As usual, there is always free money being dished out by politicians during campaign time. And President Yoweri Museveni recently declared at a rally in Busia, Buteba Sub-county, that he owns all the money in Uganda. While urging locals not to “make a mistake by voting for the opposition and their MPs,” he told them it’s him who controls the money they need to have social services.
A source has also whispered to me that the reason the Uganda shilling is doing badly against the US dollar is because campaign money from donors has been ‘poured’ into the country. Tales about locals fighting over campaign money, too, abound. Just the other day, a man was speared to death in Olilim Sub-county over Sh5,000 campaign money given to him by a politician to distribute to voters at a drinking den.
However, the unfortunate bit about this whole scenario is that people who really need such money can’t access it. A case in point is an ailing veteran Kadongokamu (local music) singer Mamuli Katumba, who sent out a plea in the media for his fellow artistes, politicians, fans and the general public to participate in a charity walk to enable him raise Sh5m to fly to India for a kidney operation. The 10km charity walk was to be from the Uganda National Theatre in the city center to Ggaba beach for a concert to launch the fundraising.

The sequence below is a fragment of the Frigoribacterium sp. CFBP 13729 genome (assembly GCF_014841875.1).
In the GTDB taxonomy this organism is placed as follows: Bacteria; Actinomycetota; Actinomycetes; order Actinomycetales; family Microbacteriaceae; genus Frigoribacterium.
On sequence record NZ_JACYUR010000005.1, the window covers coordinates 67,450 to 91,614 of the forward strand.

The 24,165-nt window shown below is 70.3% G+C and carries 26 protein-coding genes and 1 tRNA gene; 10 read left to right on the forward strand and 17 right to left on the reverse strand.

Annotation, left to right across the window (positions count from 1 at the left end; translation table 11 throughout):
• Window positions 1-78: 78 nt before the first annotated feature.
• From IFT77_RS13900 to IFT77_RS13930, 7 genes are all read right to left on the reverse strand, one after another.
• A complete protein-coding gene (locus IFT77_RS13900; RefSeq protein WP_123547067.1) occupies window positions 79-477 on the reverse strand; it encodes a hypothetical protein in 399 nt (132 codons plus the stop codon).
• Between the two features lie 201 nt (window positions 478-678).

When D-Day finally came on Sunday, October 18, only a few artistes showed up for the ‘Save Mamuli Katumba Charity Walk.’ They did not even buy tickets which were quite affordable and available at every corner of the city at Sh1,400 for VIP tickets. Celebrity tickets were going for Sh580 and general tickets cost Sh285.
The low turn-up could not even be blamed on El Niño as Mama Fina (our chief-witch) had been consulted to ensure that the weather was fine. Unfortunately, after a whole month of campaigns, only a paltry Sh19,000 was raised. The Chief of Defence Forces, Gen. Katumba Wamala, was so embarrassed that he offered a further Sh264,000 to help his namesake.
The event organiser should have approached people with real money and given them a red carpet treatment. He should also have dubbed the event with an election-based theme and had a mock burial of any of the contesting parties.
The director of Da New Eagles Band, Geoffrey Lutaaya, summed it up best when he remarked that, “I am not quite shocked because most Ugandan artistes are money-hungry and if they are not going to get any money somewhere, they cannot turn up. Many attend burials because they know people will be excited to see them and praise them.”
The politicians would have turned up to give speeches and be seen as generous contributors, and the public would have arrived in droves to gawk, point and take pictures along the way. Katumba should have plucked a leaf from the play book of the rival artistes who organised the ‘Tubonga Nawe’ dinner at Speke Resort Munyonyo on Friday, October 16, 2015.
The dress code was yellow (NRM colour), as the dinner was organised in the guise of unveiling the campaign song to show solidarity with the NRM flag bearer and incumbent president. The song showers praise on the president and the NRM party for the work they have done for the past 30 years.
The real reason was obvious to all and sundry— they wanted a sip of the campaign waters. Our president is a generous man, and knows his subjects quite well — most of our artistes are wannabe celebrities and tend to live on handouts. They received a charitable donation of Sh11.4m to start a sacco to help uplift the lives of musicians in Uganda.